Osteoarthritis

Written by James Lyons
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Osteoarthritis, otherwise known as degenerative joint disease, afflicts over 20 million Americans, most of whom are over the age of 45. This degenerative joint ailment affects more women than men. Don't feel bad, men; colon cancer likes you more than women. Osteoarthritis is one of the most common forms of arthritis and is characterized by the degeneration of cartilage in the joints.

Cartilage acts as a cushion between bones. If there's no cartilage, the bones rub together, causing pain and restricting movement. While osteoarthritis mainly affects people over the age of 45, it's also somewhat common in athletes. People who consistently apply pressure to their joints--runners, hikers, basketball players, football players, soccer players, tennis players, and gymnasts--are more likely to develop some form of osteoarthritis.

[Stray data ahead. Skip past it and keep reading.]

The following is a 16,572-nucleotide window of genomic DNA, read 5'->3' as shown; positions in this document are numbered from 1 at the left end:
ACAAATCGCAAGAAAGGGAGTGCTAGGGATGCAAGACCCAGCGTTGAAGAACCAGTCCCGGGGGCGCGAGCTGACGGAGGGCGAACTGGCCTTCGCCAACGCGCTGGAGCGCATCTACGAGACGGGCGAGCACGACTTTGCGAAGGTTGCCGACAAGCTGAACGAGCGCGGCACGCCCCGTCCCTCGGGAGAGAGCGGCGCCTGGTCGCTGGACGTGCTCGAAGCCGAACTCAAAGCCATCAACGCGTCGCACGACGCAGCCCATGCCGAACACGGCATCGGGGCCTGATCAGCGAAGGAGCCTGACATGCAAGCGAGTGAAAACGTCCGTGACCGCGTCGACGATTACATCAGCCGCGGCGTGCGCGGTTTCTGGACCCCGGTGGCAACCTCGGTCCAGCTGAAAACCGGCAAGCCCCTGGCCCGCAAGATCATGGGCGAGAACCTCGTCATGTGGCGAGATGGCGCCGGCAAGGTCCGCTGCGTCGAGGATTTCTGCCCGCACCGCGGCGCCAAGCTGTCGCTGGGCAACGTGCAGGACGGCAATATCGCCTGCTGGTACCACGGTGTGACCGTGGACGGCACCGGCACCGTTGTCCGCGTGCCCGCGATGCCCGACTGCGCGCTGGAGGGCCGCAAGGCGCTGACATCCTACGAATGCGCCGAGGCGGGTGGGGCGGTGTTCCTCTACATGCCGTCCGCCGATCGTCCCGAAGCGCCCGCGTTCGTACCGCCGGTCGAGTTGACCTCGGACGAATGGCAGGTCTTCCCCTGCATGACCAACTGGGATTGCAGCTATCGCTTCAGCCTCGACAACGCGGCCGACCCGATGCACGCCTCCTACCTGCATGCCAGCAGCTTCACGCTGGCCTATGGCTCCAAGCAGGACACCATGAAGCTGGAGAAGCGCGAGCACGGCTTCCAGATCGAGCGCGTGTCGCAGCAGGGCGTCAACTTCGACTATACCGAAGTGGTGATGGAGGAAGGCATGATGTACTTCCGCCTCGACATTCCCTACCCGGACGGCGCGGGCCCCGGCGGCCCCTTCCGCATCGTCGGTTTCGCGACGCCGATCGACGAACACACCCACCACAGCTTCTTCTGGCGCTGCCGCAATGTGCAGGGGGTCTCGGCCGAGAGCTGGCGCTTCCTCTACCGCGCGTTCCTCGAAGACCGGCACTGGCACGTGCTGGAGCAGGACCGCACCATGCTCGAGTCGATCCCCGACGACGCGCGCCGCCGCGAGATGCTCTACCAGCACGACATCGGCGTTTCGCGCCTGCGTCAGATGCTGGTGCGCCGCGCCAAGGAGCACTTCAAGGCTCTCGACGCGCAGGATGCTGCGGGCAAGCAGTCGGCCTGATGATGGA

Preventing Osteoarthritis

Obesity is an enormous ally of most types of arthritis. The more you weigh, the more your joints have to endure. Undue pressure on the joints can eventually lead to the breakdown of cartilage. Different forms of arthritis are especially prevalent in the United States because of our high rates of obesity. A healthy diet and low-impact exercise are two of the best ways to prevent the onset of osteoarthritis.

Yoga and Pilates are two excellent ways to increase flexibility and joint strength. These two forms of exercise are sweeping the nation. Those who regularly participate claim to sleep better, relax easier, and ache less. A lack of muscle strength surrounding the joints can contribute to existing arthritis or increase one's risk of getting arthritis. These two activities specifically strengthen the joints and the surrounding muscles.


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